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Tuesday, 20 September 1994
Page: 961

Senator HILL —My question is directed to Senator Evans, the Leader of the Government in the Senate. I ask: are Australian families facing another increase in mortgage interest rates before Christmas as reported in today's press? Would the forecast one per cent rise in mortgage interest rates add another $76 to the monthly mortgage payment on an average loan? How does the government expect families, particularly those in the bush, to cope with another rise in mortgage interest rates while many of them are still looking for jobs and security in their existing employment?

Senator GARETH EVANS —I have not seen any press speculation of the kind to which Senator Hill is referring, and I cannot imagine that there would be any likely substance to it, given the fact—

Senator Tierney —Like the last time!

Senator GARETH EVANS —The honourable senator talks about last time. It is the case that Westpac raised its variable home loan rates by 0.75 per cent. Yes; indeed it did. ANZ followed suit, but it took it, I think, nearly two weeks to do that.

Senator Short —You said they wouldn't.

Senator GARETH EVANS —All I said was that it was not anticipated in the foreseeable future. Moreover, the important point to make is that competition in the banking industry still does apply. We have the situation where NAB announced, as recently as 14 September, that it would not be increasing its variable home rates for a period of time, and the Commonwealth has similarly announced that it did not yet see all the factors justifying an increase. So there is that competitive environment around the place which is serving to curb what might otherwise be the instincts of some of the banks to improve their financial position at the expense of home loan borrowers.

  The general situation is that the interest rate environment has been addressed by the Reserve Bank moving proactively, as it did some weeks ago, to increase official interest rates by three-quarters of a per cent to head off inflationary pressures before they emerged. A number of other countries have acted in a similar manner, and the markets and most commentators are indicating considerable satisfaction with the appropriateness of current settings. So, Mr President, we are seeing once again the opposition utilising or advancing its well-known track record of seeking to create interest rate speculation for thoroughly base motives, and it should as usual be ignored.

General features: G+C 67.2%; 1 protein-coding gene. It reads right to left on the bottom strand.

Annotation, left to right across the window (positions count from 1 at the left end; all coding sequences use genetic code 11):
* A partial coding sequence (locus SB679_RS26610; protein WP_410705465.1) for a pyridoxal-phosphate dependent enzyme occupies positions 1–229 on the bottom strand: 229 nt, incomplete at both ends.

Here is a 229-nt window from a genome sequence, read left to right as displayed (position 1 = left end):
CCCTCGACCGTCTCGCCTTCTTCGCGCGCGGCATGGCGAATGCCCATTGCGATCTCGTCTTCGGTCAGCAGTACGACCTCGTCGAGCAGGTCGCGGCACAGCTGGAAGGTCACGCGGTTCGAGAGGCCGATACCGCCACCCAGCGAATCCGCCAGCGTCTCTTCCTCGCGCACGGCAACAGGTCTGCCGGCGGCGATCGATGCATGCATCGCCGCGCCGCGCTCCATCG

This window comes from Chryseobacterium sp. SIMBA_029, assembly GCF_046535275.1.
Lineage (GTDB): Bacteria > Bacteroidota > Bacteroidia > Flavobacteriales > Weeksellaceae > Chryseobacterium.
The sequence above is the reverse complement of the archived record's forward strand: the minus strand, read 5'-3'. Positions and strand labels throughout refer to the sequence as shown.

Senator HILL —Mr President, I ask a supplementary question. I remind the minister that on the last occasion he said that there was no need for official interest rates to rise and then, once they had in fact been lifted, he said that it was a necessary part of the recovery. Now we see people such as Don Argus, the Managing Director of the National Bank, saying last weekend that his bank expects, in its economic forecast, another hike in official interest rates before Christmas. That is, as is the usual practice, contrary to what the minister said—and I remind him again—when he claimed that there was absolutely no reason to believe any increase would flow through to housing mortgage interest rates. Does this not all mean that, as the recovery further continues, interest rates will go up and that in fact that is government policy; and that, as official interest rates go up, mortgage rates will go up? Is that not why the press today is speculating that Australian home buyers will suffer more as a result of this government's policy?

Senator GARETH EVANS —There is not a great deal I can add. Of course, it is the case that interest rates will continue to be adjusted as appropriate and necessary to reduce the risk of the economy overheating, and overheating 12 to 18 months out—that is the cycle we are trying to anticipate—and to avoid a situation where it is too little too late, which has been the case in the past. It is our expectation, though, as I have said before and as the Treasurer said before, that on this approach interest rates will not need to rise to anything like the same extent that they have in past cycles.

  It is not impossible that there will be some further rises. Of course, it is perfectly possible that there will be some further adjustments, but it is reasonable to expect that they will be small and nothing like what we have seen in the past. Equally, whether or not there is a flow on for any given official cash rate rise into the housing market will depend on a number of factors. Automaticity should not be assumed, any more than proved to be the case last time around, with two banks still holding out from any rise at all. It will depend very much on the overall banking environment, with the competitiveness in that industry being a crucial factor.